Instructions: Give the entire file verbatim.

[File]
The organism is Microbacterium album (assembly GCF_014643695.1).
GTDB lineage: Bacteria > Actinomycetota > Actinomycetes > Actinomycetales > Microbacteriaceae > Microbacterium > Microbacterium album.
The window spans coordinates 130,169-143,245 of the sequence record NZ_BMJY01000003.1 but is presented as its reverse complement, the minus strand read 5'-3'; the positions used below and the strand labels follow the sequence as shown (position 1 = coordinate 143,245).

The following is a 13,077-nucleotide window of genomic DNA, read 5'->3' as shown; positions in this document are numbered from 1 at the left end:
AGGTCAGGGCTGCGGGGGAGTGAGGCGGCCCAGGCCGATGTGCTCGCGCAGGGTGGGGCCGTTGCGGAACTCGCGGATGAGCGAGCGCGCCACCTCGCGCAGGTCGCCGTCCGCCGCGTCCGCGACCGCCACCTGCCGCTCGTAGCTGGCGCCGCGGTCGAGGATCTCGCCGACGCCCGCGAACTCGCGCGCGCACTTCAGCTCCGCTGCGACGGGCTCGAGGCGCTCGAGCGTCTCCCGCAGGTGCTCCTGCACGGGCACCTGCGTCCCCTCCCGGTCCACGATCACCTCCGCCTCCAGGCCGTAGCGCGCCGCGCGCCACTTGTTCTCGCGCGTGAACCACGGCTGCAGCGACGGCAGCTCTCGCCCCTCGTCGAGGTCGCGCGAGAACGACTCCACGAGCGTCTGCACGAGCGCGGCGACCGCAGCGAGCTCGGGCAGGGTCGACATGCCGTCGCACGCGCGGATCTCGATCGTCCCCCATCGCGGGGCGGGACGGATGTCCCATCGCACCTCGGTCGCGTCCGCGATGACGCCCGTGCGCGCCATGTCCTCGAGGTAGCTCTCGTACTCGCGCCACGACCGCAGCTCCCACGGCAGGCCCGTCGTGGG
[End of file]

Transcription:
The organism is Microbacterium album (assembly GCF_014643695.1).
GTDB lineage: Bacteria > Actinomycetota > Actinomycetes > Actinomycetales > Microbacteriaceae > Microbacterium > Microbacterium album.
The window spans coordinates 130,169-143,245 of the sequence record NZ_BMJY01000003.1 but is presented as its reverse complement, the minus strand read 5'-3'; the positions used below and the strand labels follow the sequence as shown (position 1 = coordinate 143,245).

The following is a 13,077-nucleotide window of genomic DNA, read 5'->3' as shown; positions in this document are numbered from 1 at the left end:
AGGTCAGGGCTGCGGGGGAGTGAGGCGGCCCAGGCCGATGTGCTCGCGCAGGGTGGGGCCGTTGCGGAACTCGCGGATGAGCGAGCGCGCCACCTCGCGCAGGTCGCCGTCCGCCGCGTCCGCGACCGCCACCTGCCGCTCGTAGCTGGCGCCGCGGTCGAGGATCTCGCCGACGCCCGCGAACTCGCGCGCGCACTTCAGCTCCGCTGCGACGGGCTCGAGGCGCTCGAGCGTCTCCCGCAGGTGCTCCTGCACGGGCACCTGCGTCCCCTCCCGGTCCACGATCACCTCCGCCTCCAGGCCGTAGCGCGCCGCGCGCCACTTGTTCTCGCGCGTGAACCACGGCTGCAGCGACGGCAGCTCTCGCCCCTCGTCGAGGTCGCGCGAGAACGACTCCACGAGCGTCTGCACGAGCGCGGCGACCGCAGCGAGCTCGGGCAGGGTCGACATGCCGTCGCACGCGCGGATCTCGATCGTCCCCCATCGCGGGGCGGGACGGATGTCCCATCGCACCTCGGTCGCGTCCGCGATGACGCCCGTGCGCGCCATGTCCTCGAGGTAGCTCTCGTACTCGCGCCACGACCGCAGCTCCCACGGCAGGCCCGTCGTGGG